Jesus, in his Sermon on the Mount, said: “Happy are the peaceable, since they will be called ‘sons of God.’” (Matthew 5:9) “Peaceable” here does not refer to someone who is simply placid by nature. The original Greek word means “peacemakers.” A peacemaker is skilled at restoring peace when it is disturbed. More important, though, a peacemaker strives to avoid disturbing the peace in the first place. ‘Peace controls in his heart.’ (Colossians 3:15) If God’s servants strive to be peacemakers, then problems among them will be kept to a minimum.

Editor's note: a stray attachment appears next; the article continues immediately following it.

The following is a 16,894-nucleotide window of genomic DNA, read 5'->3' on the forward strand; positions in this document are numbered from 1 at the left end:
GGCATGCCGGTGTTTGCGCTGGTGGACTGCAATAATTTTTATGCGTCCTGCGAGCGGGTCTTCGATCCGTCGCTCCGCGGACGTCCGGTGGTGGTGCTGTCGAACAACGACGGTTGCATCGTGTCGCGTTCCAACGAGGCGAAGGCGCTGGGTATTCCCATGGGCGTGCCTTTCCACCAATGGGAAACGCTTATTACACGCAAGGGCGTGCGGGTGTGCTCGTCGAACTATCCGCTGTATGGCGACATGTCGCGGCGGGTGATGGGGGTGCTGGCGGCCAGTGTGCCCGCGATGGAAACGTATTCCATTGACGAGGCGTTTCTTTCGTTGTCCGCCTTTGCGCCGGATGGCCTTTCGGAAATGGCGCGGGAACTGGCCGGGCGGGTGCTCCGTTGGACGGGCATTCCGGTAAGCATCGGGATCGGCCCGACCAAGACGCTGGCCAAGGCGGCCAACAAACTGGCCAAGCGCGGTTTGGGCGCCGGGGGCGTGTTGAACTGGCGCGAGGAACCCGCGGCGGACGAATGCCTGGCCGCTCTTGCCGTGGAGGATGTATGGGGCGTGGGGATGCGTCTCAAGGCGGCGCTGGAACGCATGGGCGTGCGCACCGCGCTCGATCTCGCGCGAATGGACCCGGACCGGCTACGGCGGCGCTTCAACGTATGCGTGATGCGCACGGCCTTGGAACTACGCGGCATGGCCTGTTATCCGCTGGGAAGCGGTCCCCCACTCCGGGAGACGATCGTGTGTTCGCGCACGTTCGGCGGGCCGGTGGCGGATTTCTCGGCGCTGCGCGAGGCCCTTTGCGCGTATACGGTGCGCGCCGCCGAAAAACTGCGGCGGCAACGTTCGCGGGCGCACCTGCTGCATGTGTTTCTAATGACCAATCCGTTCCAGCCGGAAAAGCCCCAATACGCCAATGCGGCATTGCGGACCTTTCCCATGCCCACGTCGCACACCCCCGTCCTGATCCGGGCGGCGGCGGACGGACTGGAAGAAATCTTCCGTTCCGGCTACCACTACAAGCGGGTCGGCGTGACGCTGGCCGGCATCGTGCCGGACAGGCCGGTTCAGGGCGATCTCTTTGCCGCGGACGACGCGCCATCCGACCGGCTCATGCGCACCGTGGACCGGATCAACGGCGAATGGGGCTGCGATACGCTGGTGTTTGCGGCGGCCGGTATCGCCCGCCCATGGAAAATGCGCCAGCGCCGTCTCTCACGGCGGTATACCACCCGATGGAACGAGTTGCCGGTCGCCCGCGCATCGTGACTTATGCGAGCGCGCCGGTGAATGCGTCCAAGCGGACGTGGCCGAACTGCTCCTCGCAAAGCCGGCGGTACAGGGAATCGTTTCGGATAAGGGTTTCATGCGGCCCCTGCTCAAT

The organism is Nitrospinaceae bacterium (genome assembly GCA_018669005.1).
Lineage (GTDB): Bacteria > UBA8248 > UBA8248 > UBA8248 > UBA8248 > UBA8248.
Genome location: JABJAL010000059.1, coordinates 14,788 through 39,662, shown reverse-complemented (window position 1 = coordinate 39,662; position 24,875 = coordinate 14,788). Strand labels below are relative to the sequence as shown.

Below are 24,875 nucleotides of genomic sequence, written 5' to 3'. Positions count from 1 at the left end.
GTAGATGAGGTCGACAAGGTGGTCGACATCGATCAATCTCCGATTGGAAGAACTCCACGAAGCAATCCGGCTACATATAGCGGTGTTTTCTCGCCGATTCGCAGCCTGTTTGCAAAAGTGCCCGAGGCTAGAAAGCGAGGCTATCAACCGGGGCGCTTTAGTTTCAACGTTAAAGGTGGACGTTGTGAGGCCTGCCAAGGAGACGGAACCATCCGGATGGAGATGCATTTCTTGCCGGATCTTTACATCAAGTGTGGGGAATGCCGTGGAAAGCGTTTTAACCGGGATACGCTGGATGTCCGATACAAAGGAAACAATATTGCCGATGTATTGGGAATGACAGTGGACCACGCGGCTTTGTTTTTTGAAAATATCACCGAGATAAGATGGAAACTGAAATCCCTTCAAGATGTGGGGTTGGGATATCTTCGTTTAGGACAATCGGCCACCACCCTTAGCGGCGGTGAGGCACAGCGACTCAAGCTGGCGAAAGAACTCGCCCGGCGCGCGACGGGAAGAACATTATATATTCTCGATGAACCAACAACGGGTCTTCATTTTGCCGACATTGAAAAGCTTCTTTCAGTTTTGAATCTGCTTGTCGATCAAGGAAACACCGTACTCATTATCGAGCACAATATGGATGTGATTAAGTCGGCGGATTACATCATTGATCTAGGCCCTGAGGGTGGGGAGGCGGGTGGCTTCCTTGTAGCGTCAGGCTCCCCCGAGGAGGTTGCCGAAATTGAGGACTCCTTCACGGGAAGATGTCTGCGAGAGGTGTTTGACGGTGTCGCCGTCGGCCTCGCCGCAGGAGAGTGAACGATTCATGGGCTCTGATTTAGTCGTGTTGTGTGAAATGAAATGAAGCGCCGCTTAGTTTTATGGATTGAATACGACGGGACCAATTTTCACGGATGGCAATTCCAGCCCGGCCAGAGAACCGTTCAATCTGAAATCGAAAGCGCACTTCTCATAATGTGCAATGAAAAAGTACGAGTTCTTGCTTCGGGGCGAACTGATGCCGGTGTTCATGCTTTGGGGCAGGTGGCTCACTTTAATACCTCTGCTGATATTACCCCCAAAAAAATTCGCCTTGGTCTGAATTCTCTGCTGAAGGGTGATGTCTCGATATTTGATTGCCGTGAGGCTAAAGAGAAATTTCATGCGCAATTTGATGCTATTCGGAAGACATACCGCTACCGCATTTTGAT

Becoming a peacemaker involves recognizing our own weaknesses. For example, a Christian may have a hot temper or be sensitive and easily offended. When under pressure, his emotions may make him forget Bible principles. This is not unexpected in imperfect humans. (Romans 7:21-23) Nevertheless, enmities, strife, and fits of anger are listed as works of the flesh. (Galatians 5:19-21) If we find such tendencies in ourselves—or if they are brought to our attention by others—we should pray earnestly and continually for Jehovah’s spirit to develop in us self-control and mildness. Indeed, everyone should strive to cultivate such qualities as part of his new personality.—Ephesians 4:23, 24; Colossians 3:10, 15.